One former American military man of 70 years takes the children in his big house, gives them toys, spaghetti, a bed, TV. They do not know that they are filmed while taking a bath and some girls sleep in his bed. I was working with one of these girls, who lived in this house for years. The parents knew about it. She accepts what happened. She is 20 years old now and out of this house, too old. Her present boyfriend told her not to become a nurse, but to stay home. This was when Esther and I were shocked again and without words. Education is the key factor for me to come out if this conditions. Here we both needed a lot of self-empathy.

During this stay I was sometimes at my body’s limit, 30 degree and above, humid, noisy, not much sleep, incredibly exhausting seminars with youth who are partly not used to concentrate and just talking, coming 1,5 hours late or coming only after lunch, emotional exhaustion seeing them in the slums or their “homes” on the island, the poorest of the poor I would judge them, I cannot imagine more poverty. I was at my limit.
And now after getting all the feedback from the participants — one boy offered: “Gitta, do you need something on your own?” — I am full of power, willing to continue my walk in the Philippines with a fourth phase of the project “cinemobil” with even more NVC included, another conference to reach out to even more than 230 people and more workshops. I am full of initiative power. I am changed even more now in my personality. As Marshall mentioned, as long as I see one human suffering from hunger, my need for food is not fulfilled. I came back home, and here I have water out of the tap, fresh bread, when it rains I am protected, and I can walk on the streets and say what I want. What a life! I am feeling happy and grateful, and with all these gifts I feel powerful enough to continue.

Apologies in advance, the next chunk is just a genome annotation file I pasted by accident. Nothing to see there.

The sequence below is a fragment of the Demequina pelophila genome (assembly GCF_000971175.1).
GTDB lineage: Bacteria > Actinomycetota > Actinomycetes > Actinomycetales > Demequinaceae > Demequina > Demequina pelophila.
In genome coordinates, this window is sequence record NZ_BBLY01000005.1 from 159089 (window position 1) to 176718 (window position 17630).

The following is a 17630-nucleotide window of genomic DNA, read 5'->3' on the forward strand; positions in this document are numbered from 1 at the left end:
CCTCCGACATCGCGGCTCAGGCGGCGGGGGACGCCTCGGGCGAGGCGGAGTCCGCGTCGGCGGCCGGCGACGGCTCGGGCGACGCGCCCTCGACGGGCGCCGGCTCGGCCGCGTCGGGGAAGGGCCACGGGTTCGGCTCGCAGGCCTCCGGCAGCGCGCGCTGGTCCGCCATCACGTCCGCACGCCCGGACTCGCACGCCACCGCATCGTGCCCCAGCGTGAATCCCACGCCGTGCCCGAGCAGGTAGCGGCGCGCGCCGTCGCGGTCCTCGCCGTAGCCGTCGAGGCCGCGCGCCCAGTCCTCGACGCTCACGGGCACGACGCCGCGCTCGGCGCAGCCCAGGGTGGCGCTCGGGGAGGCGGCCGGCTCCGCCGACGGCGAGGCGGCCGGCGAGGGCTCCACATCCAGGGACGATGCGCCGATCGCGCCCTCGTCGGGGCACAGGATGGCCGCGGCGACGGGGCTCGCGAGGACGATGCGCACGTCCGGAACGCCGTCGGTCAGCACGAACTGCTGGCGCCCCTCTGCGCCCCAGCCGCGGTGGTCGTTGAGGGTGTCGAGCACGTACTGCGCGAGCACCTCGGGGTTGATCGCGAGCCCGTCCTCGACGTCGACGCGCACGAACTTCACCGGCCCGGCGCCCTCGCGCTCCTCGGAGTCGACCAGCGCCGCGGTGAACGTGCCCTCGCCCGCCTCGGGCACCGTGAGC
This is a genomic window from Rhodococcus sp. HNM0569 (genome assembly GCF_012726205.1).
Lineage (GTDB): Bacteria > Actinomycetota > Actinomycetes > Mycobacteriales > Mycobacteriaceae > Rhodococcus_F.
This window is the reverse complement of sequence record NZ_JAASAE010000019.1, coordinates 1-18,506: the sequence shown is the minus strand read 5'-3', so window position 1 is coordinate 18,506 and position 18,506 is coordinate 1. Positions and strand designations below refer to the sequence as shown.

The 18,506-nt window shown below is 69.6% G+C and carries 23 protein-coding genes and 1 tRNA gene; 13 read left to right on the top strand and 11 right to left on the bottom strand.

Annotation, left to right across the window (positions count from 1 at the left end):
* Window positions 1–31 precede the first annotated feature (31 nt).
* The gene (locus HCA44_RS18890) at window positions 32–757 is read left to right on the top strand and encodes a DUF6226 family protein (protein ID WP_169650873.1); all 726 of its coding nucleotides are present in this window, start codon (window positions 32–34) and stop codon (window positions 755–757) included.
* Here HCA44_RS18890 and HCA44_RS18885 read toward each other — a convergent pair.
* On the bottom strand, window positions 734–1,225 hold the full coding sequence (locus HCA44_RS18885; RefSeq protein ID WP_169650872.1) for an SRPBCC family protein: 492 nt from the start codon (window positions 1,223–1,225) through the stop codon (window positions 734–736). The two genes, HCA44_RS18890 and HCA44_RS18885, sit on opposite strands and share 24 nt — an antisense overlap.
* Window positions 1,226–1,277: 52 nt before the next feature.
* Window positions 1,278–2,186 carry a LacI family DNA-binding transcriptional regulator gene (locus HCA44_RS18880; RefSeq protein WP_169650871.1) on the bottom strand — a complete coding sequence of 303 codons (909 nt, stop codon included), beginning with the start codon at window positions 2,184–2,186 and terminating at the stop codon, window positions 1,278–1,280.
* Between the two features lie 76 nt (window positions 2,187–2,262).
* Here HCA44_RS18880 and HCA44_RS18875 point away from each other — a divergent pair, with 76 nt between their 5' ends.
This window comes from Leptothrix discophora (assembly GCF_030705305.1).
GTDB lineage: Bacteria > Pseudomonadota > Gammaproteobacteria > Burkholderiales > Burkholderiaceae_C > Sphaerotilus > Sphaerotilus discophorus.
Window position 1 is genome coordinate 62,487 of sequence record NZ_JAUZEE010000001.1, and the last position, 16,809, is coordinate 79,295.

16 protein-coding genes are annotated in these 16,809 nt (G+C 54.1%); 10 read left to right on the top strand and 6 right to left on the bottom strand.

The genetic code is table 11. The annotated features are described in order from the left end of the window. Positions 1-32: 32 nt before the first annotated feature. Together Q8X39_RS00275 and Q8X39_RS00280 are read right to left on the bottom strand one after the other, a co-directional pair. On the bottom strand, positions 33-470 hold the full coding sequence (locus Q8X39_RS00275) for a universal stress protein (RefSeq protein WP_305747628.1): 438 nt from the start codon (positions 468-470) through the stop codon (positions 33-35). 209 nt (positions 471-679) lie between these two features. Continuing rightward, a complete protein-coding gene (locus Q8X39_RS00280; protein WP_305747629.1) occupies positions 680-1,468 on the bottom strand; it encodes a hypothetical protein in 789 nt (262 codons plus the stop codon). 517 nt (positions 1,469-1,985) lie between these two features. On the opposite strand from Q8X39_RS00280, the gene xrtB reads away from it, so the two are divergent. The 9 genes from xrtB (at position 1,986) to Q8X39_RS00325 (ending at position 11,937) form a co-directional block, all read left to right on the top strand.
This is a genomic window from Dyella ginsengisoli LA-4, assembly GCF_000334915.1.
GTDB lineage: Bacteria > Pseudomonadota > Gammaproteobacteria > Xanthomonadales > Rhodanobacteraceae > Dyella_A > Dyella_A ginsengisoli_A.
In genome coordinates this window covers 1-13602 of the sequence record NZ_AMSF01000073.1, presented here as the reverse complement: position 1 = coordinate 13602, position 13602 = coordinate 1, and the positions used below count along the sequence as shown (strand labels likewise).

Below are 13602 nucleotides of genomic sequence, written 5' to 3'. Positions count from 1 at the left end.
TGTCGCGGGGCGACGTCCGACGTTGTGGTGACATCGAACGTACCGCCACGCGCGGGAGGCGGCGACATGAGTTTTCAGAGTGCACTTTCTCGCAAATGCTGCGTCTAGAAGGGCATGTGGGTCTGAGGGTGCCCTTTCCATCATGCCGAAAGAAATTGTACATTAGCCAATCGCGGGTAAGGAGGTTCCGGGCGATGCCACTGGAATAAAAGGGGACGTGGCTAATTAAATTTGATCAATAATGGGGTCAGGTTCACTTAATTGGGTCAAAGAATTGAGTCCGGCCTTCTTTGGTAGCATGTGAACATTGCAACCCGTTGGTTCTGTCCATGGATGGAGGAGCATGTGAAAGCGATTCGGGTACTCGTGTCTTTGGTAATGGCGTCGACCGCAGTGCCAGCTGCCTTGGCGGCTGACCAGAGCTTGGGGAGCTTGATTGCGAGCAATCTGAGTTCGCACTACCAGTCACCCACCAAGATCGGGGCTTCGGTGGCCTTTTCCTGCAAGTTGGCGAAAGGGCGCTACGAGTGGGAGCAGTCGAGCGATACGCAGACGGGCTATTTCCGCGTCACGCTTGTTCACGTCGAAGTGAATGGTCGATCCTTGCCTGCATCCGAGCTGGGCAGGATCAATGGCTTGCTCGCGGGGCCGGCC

In the context of the project “Sexual abuse of children,” one aim is to watch the four harbours. Educated guards watch the tourist coming to the island and leaving. Two of the harbours are already “safe”, and 50 cases of children without a passport or being accompanied by foreigners were caught in May 2017.
We visited a prison for women in Cebu City. There we passed by two former traffickers. They were “misused” in their childhood as well. How is it possible to break this circle? The president killed around 7000 people in “collateral damage”. Drug dealers are penned in the prisons more than ever before. The prison is crowded twice as much, as it is officially possible to take. So each woman has less than 0.5 m² to sleep, live, be.
My way out is education, getting a job and enlarging self-esteem of every single young person, with schooling and Nonviolent Communication, a long term project and the only way I see.

I thank Amina Mambuay and Katherine Singer for being with me in the first training. We had some exchange of ideas on how to work with the mothers. They supported me in the small groups during the conference. Thank you for your contribution.
I especially thank Esther Gerdts who was my companion for the whole time. When a big part of the participants came 1,5 hours late, we were mutual empathic with each other. We were bewildered seeing the two drug dealers, their home and realising their cognitive capacity. We smiled and laughed together, shared our doubts, hopes and mutual appreciation. Esther, I love to be with you, my dear friend and hope we will be again.